Apple’s PowerBook and MacBook Pro keyboards

Posted by steve | Apple Software and Hardware | Friday 31 October 2008 12:15 pm

One of the features I’ve always admired in Apple’s Pro notebook line is the lighted keyboard.  Actually, the 12″ model has never had this feature, but here’s how it looks and works.

There’s a fiber optic lighting system built-in to the keyboard and there’s an ambient light sensor hidden behind one of the speaker grills.  When the light sensor detects that there’s not much light in the room it does two things automatically.  It dims the display brightness to make it less overpowering and it ramps up the backlighting behind each key so you can see them even in a dark room.  And it’s constantly monitored by the system as lighting conditions change.  For example, as the room brightness increases the display brightness increases and the keys brightness decreases.

So if you wake up early in the morning and think of something you need to type on your computer, you just wake it up and begin working without having to turn on any lights in the room.  Very handy if you’re inclined to not wake anyone else.

Here’s a tip I learned by accident.  I keep my Mac OS X system secure by having it configured to require a password whenever it awakes from sleep.  So for example, when I awoke this morning and wanted to use my Mac, it required me to enter in the correct password to access the system.  Something I’ve been annoyed about is that when the password dialog window pops up on the display when you first awaken the computer, if the room is dark, the keyboard lighting system does not kick-in.  So I usually tip the display inwards a bit so that I can see the keys until I get the password typed.  Then the system properly activates the keyboard.  Well what I learned is that if you wait and let the security password dialog time-out it closes and the screen goes dark.  And if you then type any key it wakes back up.  However this time it turns on the keyboard backlighting.  Very cool.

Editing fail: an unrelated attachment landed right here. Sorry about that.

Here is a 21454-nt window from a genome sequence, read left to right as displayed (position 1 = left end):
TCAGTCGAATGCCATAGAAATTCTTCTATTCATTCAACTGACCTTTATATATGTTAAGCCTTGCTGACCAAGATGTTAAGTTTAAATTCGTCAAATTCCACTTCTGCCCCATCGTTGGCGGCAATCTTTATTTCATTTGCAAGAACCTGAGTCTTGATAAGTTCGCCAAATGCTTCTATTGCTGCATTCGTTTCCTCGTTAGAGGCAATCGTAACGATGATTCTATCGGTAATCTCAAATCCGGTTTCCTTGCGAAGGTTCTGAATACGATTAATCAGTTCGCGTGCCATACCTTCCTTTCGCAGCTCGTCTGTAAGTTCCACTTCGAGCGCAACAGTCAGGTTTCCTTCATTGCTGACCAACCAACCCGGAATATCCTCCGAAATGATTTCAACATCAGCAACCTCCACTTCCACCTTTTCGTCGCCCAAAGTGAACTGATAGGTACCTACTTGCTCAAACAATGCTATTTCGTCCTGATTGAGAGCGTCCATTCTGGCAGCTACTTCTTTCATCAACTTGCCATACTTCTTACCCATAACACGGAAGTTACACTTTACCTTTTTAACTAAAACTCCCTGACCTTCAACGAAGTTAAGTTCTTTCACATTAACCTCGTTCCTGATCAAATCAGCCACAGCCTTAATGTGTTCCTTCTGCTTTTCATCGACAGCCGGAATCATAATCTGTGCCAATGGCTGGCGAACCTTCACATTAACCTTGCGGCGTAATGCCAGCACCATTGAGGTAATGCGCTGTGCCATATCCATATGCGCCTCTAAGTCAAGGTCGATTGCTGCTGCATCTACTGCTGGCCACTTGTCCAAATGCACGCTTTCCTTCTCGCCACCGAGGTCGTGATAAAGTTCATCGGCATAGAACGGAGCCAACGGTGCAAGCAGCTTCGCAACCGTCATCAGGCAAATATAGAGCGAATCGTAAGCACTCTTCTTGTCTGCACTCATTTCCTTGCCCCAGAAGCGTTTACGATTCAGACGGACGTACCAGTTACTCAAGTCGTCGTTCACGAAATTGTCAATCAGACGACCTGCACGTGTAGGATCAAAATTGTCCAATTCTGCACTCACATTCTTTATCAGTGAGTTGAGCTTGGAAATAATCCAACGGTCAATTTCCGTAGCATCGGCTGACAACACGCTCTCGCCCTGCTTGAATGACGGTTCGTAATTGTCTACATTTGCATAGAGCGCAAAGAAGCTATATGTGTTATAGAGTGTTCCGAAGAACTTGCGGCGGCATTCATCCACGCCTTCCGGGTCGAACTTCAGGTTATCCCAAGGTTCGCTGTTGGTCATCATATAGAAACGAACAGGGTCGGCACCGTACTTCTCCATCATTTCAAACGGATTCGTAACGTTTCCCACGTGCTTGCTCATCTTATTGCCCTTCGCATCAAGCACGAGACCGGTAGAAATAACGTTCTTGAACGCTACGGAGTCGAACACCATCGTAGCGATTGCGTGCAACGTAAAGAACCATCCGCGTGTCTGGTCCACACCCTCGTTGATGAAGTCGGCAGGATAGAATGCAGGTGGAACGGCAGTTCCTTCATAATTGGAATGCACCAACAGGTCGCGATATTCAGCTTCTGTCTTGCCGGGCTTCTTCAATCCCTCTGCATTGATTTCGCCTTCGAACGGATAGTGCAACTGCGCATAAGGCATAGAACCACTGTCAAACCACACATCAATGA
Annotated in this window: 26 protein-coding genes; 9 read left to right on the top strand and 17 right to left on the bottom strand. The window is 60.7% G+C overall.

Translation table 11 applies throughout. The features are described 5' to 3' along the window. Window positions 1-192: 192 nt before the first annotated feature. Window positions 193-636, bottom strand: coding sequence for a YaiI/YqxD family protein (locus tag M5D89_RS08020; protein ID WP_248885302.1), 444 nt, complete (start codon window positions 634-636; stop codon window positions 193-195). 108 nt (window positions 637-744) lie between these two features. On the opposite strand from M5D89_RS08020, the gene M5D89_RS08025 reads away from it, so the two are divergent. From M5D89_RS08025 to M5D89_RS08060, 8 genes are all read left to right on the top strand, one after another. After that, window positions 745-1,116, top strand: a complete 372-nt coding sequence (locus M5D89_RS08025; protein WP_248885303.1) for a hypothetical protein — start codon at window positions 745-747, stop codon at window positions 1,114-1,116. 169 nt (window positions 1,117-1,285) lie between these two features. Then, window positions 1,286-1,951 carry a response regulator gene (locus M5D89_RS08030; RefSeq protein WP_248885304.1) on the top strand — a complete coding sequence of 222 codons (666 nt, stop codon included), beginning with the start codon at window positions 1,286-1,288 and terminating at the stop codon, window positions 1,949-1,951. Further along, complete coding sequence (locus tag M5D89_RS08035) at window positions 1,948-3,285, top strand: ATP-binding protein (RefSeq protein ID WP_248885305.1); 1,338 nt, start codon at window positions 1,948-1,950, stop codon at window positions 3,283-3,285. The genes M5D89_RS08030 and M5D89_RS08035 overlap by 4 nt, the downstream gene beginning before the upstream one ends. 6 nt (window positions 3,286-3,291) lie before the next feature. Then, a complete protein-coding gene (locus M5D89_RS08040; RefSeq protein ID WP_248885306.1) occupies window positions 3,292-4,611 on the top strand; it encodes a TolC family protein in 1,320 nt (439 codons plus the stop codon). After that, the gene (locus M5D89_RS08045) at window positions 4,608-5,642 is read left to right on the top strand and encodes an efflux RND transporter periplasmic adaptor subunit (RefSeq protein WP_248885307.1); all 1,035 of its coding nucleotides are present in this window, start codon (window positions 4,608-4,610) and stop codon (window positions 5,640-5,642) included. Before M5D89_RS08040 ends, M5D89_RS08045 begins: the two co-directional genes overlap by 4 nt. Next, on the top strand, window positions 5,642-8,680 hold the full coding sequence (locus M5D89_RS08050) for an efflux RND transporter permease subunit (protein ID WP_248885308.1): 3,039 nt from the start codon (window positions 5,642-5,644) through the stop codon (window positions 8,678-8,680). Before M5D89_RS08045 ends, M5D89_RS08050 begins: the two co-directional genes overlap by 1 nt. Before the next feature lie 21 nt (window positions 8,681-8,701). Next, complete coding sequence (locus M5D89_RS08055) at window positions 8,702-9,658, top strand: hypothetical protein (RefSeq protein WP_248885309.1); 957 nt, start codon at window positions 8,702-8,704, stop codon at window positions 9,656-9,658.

New blog software

Posted by steve | Blogging | Friday 31 October 2008 1:28 am

Well, I’ve thinking about it for a while now and here it is. I’ve replaced iBlog software for writing and started using Word Press, hosted from Lunar Pages (my web host), and I can now post text and pictures directly from my iPhone.


I also customized the theme I’m using by changing the graphic on the main page. I used Gimp and added in an image of the Smallktalk balloon on the TV screen. That was fun and it adds a little personal touch.


Our cat Moses

Posted by steve | General Commentary | Wednesday 29 October 2008 2:48 am

We have cat named Moses. He has lived with us for more than 10 years. He is by far the best cat I have ever known and is loved by our family.

There are some odd behaviors for this cat.  He does what my wife calls “silent meows”. Oh he can talk, meow. But sometimes when you look at him he will open his mouth slightly, not a yawn, and mimic a meow. No sound. It’s cute to see.